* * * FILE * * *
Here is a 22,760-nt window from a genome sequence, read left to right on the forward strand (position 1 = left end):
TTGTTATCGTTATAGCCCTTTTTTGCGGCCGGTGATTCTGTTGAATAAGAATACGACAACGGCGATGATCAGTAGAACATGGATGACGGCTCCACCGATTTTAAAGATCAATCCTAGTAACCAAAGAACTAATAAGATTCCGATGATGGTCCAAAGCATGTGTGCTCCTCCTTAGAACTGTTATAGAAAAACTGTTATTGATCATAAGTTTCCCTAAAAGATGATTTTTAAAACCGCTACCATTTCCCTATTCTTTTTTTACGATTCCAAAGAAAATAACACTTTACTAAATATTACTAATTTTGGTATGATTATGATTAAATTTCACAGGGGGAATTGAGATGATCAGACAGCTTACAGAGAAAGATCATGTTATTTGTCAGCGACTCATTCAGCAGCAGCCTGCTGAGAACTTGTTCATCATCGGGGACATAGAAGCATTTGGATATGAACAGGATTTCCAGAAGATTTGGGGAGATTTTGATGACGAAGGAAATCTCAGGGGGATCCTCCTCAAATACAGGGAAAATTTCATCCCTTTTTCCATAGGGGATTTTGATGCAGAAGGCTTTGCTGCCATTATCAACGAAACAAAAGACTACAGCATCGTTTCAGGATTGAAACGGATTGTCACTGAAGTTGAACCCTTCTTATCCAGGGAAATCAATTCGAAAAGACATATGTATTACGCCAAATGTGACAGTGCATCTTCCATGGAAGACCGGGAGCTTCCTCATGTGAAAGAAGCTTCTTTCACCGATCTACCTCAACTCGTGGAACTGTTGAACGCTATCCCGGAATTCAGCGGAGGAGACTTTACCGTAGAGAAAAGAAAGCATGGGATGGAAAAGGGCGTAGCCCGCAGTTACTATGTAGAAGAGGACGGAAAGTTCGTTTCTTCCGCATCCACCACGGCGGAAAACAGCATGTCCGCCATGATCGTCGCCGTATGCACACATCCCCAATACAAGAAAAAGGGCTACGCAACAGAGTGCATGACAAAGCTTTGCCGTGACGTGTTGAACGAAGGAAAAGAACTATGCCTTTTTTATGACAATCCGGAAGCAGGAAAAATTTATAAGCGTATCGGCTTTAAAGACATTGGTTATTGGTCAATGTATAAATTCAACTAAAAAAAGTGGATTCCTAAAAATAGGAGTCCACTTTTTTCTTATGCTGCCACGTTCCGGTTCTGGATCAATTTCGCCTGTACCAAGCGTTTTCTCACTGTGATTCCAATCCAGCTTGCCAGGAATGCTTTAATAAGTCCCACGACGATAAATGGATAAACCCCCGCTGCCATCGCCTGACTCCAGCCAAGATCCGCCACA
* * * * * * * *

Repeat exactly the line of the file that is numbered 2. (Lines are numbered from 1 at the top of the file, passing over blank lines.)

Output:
TTGTTATCGTTATAGCCCTTTTTTGCGGCCGGTGATTCTGTTGAATAAGAATACGACAACGGCGATGATCAGTAGAACATGGATGACGGCTCCACCGATTTTAAAGATCAATCCTAGTAACCAAAGAACTAATAAGATTCCGATGATGGTCCAAAGCATGTGTGCTCCTCCTTAGAACTGTTATAGAAAAACTGTTATTGATCATAAGTTTCCCTAAAAGATGATTTTTAAAACCGCTACCATTTCCCTATTCTTTTTTTACGATTCCAAAGAAAATAACACTTTACTAAATATTACTAATTTTGGTATGATTATGATTAAATTTCACAGGGGGAATTGAGATGATCAGACAGCTTACAGAGAAAGATCATGTTATTTGTCAGCGACTCATTCAGCAGCAGCCTGCTGAGAACTTGTTCATCATCGGGGACATAGAAGCATTTGGATATGAACAGGATTTCCAGAAGATTTGGGGAGATTTTGATGACGAAGGAAATCTCAGGGGGATCCTCCTCAAATACAGGGAAAATTTCATCCCTTTTTCCATAGGGGATTTTGATGCAGAAGGCTTTGCTGCCATTATCAACGAAACAAAAGACTACAGCATCGTTTCAGGATTGAAACGGATTGTCACTGAAGTTGAACCCTTCTTATCCAGGGAAATCAATTCGAAAAGACATATGTATTACGCCAAATGTGACAGTGCATCTTCCATGGAAGACCGGGAGCTTCCTCATGTGAAAGAAGCTTCTTTCACCGATCTACCTCAACTCGTGGAACTGTTGAACGCTATCCCGGAATTCAGCGGAGGAGACTTTACCGTAGAGAAAAGAAAGCATGGGATGGAAAAGGGCGTAGCCCGCAGTTACTATGTAGAAGAGGACGGAAAGTTCGTTTCTTCCGCATCCACCACGGCGGAAAACAGCATGTCCGCCATGATCGTCGCCGTATGCACACATCCCCAATACAAGAAAAAGGGCTACGCAACAGAGTGCATGACAAAGCTTTGCCGTGACGTGTTGAACGAAGGAAAAGAACTATGCCTTTTTTATGACAATCCGGAAGCAGGAAAAATTTATAAGCGTATCGGCTTTAAAGACATTGGTTATTGGTCAATGTATAAATTCAACTAAAAAAAGTGGATTCCTAAAAATAGGAGTCCACTTTTTTCTTATGCTGCCACGTTCCGGTTCTGGATCAATTTCGCCTGTACCAAGCGTTTTCTCACTGTGATTCCAATCCAGCTTGCCAGGAATGCTTTAATAAGTCCCACGACGATAAATGGATAAACCCCCGCTGCCATCGCCTGACTCCAGCCAAGATCCGCCACA